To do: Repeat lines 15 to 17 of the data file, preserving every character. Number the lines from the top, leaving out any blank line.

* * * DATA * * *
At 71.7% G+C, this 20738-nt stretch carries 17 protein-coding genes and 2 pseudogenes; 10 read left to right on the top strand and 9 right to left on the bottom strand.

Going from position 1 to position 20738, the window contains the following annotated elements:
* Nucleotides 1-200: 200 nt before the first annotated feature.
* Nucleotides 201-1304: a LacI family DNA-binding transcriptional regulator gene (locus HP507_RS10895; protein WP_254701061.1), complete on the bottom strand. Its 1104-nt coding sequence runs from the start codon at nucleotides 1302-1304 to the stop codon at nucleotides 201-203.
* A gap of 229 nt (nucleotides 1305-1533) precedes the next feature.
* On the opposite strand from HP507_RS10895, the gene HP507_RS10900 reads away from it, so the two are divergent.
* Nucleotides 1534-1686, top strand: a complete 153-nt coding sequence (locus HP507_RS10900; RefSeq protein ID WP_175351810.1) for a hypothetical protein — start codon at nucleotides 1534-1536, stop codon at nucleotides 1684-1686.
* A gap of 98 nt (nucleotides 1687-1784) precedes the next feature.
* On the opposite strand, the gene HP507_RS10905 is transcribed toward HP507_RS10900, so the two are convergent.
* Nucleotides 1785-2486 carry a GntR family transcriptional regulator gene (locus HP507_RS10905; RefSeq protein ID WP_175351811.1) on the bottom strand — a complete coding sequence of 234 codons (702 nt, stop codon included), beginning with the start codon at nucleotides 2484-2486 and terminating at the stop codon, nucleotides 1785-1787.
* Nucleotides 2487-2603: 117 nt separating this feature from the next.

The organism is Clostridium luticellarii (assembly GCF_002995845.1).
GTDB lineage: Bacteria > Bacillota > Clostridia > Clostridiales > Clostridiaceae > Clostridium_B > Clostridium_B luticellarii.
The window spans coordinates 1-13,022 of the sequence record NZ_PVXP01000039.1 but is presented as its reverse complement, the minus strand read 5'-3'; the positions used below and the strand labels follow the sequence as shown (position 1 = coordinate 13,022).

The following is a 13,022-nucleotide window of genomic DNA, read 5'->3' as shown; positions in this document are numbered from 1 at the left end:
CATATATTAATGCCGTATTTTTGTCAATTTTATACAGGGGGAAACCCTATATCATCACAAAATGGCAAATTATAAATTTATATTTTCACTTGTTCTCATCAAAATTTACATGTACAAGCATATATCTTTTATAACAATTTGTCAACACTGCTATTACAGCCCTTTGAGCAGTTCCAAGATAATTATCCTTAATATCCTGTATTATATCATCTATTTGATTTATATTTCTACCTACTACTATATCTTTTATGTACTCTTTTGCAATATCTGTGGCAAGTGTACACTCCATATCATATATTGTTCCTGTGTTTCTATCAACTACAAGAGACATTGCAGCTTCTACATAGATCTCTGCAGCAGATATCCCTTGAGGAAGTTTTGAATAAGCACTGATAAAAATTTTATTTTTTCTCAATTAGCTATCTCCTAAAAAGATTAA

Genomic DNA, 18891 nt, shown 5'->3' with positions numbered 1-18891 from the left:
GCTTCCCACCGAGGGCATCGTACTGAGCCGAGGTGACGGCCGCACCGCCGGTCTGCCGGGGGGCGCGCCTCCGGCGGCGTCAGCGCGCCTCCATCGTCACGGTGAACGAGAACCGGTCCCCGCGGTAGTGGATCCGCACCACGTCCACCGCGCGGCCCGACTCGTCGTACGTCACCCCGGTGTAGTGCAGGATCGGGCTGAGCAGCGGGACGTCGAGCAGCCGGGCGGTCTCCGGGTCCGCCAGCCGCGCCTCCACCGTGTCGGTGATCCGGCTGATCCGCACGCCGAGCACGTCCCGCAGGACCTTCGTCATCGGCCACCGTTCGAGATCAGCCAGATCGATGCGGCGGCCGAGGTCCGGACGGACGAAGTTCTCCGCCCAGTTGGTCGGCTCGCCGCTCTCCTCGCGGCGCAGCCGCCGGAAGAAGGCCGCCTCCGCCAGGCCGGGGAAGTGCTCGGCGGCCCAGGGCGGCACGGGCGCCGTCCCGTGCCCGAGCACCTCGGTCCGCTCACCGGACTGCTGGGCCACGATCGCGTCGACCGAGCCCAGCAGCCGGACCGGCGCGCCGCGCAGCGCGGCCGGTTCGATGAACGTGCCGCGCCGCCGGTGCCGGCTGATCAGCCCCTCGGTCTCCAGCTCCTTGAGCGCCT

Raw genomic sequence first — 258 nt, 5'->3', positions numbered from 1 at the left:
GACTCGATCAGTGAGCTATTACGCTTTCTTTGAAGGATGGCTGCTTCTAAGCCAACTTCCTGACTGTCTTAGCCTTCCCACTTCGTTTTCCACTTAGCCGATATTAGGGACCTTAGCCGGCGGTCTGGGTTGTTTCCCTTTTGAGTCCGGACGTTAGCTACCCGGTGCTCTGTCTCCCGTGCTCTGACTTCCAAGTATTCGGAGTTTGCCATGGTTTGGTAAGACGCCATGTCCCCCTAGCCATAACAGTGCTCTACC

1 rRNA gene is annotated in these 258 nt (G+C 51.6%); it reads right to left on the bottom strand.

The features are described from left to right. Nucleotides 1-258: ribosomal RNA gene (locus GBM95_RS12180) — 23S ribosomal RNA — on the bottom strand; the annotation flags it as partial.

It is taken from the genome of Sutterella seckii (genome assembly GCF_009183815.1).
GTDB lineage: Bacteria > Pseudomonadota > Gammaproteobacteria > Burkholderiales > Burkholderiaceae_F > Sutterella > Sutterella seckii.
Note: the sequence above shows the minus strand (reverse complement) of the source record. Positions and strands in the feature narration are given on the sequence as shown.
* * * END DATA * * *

The following is a 13,022-nucleotide window of genomic DNA, read 5'->3' as shown; positions in this document are numbered from 1 at the left end:
CATATATTAATGCCGTATTTTTGTCAATTTTATACAGGGGGAAACCCTATATCATCACAAAATGGCAAATTATAAATTTATATTTTCACTTGTTCTCATCAAAATTTACATGTACAAGCATATATCTTTTATAACAATTTGTCAACACTGCTATTACAGCCCTTTGAGCAGTTCCAAGATAATTATCCTTAATATCCTGTATTATATCATCTATTTGATTTATATTTCTACCTACTACTATATCTTTTATGTACTCTTTTGCAATATCTGTGGCAAGTGTACACTCCATATCATATATTGTTCCTGTGTTTCTATCAACTACAAGAGACATTGCAGCTTCTACATAGATCTCTGCAGCAGATATCCCTTGAGGAAGTTTTGAATAAGCACTGATAAAAATTTTATTTTTTCTCAATTAGCTATCTCCTAAAAAGATTAA

Genomic DNA, 18891 nt, shown 5'->3' with positions numbered 1-18891 from the left: